Where the manga-maniacs go
TOKYO — Shut your eyes and you'd think you were alone. But Yomu Yomu is anything but empty. The sprawling cafe is full of people poring over one of 35,000 manga, or comic books.
Yomu Yomu is a manga cafe, where customers can sit down with a drink or a meal and spend the afternoon flipping through a favorite comic. Japanese cafes traditionally kept a few manga on hand for customers, but the concept of a cafe dedicated to them is fairly new. Yomu Yomu, which means "read read," opened in 1994 and is thought to be one of the first of about 300 manga cafes in Tokyo today. "There will be more in the years to come," predicts manager Eiji Ikeda.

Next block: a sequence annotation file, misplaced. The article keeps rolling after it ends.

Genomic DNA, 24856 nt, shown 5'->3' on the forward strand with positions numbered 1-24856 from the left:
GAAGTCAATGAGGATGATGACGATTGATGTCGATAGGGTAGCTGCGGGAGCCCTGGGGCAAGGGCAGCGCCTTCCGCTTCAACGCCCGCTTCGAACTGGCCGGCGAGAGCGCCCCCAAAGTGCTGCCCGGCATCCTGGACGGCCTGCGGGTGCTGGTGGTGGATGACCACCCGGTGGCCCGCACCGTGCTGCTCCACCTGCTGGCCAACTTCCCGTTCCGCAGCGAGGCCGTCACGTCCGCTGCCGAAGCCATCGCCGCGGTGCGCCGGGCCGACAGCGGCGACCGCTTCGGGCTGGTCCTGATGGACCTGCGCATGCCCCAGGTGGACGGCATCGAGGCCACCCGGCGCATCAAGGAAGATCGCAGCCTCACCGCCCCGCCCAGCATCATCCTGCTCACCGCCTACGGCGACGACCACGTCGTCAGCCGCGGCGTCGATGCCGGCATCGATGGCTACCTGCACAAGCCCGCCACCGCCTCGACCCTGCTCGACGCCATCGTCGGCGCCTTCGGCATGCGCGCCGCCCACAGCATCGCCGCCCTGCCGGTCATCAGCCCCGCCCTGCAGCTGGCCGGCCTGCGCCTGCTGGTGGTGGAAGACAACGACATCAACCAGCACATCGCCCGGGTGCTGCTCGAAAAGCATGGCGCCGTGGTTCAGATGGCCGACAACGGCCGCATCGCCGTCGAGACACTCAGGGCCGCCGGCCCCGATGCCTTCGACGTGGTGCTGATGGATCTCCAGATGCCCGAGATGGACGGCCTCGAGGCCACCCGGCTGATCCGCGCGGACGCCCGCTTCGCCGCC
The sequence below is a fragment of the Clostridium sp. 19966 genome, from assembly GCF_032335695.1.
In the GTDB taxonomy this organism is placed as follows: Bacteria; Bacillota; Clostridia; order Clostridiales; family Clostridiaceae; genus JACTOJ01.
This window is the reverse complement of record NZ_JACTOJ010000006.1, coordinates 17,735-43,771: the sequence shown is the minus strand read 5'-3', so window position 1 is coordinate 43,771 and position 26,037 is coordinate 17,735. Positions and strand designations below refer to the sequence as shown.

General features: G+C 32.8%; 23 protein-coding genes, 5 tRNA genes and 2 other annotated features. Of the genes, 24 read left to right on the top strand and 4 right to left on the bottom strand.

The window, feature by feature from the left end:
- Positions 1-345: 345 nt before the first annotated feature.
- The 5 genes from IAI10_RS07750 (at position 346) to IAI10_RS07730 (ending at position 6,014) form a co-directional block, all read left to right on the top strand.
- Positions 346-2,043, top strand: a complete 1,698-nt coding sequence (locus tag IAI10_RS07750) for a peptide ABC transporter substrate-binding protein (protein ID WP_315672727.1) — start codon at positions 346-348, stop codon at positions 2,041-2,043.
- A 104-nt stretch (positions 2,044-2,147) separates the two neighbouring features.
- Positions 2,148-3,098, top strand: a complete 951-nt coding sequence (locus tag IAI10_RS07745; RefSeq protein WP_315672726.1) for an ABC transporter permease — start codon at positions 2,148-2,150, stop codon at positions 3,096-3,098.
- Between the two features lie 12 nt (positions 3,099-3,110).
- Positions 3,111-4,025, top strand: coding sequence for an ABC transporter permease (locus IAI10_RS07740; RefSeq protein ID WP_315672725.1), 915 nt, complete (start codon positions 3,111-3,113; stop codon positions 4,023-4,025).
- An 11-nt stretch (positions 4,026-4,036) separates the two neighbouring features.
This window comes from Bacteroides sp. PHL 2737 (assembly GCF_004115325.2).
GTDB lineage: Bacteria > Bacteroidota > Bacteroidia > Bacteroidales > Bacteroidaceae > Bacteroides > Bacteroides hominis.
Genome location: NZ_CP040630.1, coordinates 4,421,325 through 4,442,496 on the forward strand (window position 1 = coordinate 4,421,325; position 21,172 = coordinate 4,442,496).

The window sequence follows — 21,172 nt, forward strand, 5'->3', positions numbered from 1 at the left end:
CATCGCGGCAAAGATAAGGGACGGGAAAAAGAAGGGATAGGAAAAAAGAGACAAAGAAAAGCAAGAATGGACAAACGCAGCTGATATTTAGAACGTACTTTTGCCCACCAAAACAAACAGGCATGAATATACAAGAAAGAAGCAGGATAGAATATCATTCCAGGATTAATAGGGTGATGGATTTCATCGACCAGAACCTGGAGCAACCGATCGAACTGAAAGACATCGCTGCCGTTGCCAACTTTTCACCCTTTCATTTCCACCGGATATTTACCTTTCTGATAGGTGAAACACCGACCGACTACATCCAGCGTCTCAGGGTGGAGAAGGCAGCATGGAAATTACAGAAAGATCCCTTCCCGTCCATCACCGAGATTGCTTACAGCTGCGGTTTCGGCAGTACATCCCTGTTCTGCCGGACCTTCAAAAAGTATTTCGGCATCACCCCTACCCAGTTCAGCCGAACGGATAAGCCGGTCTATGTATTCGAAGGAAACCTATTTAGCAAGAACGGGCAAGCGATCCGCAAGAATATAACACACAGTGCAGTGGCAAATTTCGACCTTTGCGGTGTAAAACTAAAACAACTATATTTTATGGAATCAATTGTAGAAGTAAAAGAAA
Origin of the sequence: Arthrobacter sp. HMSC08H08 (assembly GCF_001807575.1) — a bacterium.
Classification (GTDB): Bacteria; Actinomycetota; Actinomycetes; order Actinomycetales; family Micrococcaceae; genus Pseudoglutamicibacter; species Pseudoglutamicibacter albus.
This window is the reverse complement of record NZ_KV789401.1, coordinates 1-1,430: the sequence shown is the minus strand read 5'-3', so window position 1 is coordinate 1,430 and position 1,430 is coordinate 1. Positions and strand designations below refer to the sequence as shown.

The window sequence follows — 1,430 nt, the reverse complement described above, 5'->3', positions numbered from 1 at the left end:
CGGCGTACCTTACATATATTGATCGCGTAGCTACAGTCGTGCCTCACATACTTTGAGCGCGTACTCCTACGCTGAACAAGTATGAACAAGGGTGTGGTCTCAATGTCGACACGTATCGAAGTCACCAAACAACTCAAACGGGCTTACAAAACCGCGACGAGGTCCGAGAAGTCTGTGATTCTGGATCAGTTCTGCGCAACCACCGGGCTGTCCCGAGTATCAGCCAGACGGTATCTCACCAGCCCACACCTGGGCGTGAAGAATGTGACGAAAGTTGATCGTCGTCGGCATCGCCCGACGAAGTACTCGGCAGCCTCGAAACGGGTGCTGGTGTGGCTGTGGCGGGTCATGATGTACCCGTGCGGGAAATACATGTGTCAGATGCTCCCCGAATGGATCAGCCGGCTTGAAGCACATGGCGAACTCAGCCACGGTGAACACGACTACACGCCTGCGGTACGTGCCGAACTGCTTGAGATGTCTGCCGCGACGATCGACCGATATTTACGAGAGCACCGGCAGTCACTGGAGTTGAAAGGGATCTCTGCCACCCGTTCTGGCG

The manga available run the gamut from sports, horror, and adventure to romance, gourmet cooking, and even instructional manga on "How to Get Divorced."
Customers order a drink or a meal on entering, and are granted 90 minutes of free reading time. After that, they are charged an additional 25 cents for every 10 minutes that they stay. Entry time is recorded on the bill and customers pay on the way out.
Some establishments let customers bring their own food and drink and simply charge them for time spent reading. "Those are popular with manga maniacs," says Mr. Ikeda, who suggests that the cafes have gained popularity as Japan's recession has deepened.
For Hisao Ishikawa, a young businessman, the cafes aren't just economical. "My free time is limited," he says. "At a normal cafe, unless I'm doing work, there's nothing to do. Here, there are lots of things to do after work is done." In Mr. Ishikawa's case, that means rereading the sci-fi adventure manga he loved as a boy. "It gives me a nice, nostalgic feeling," he says.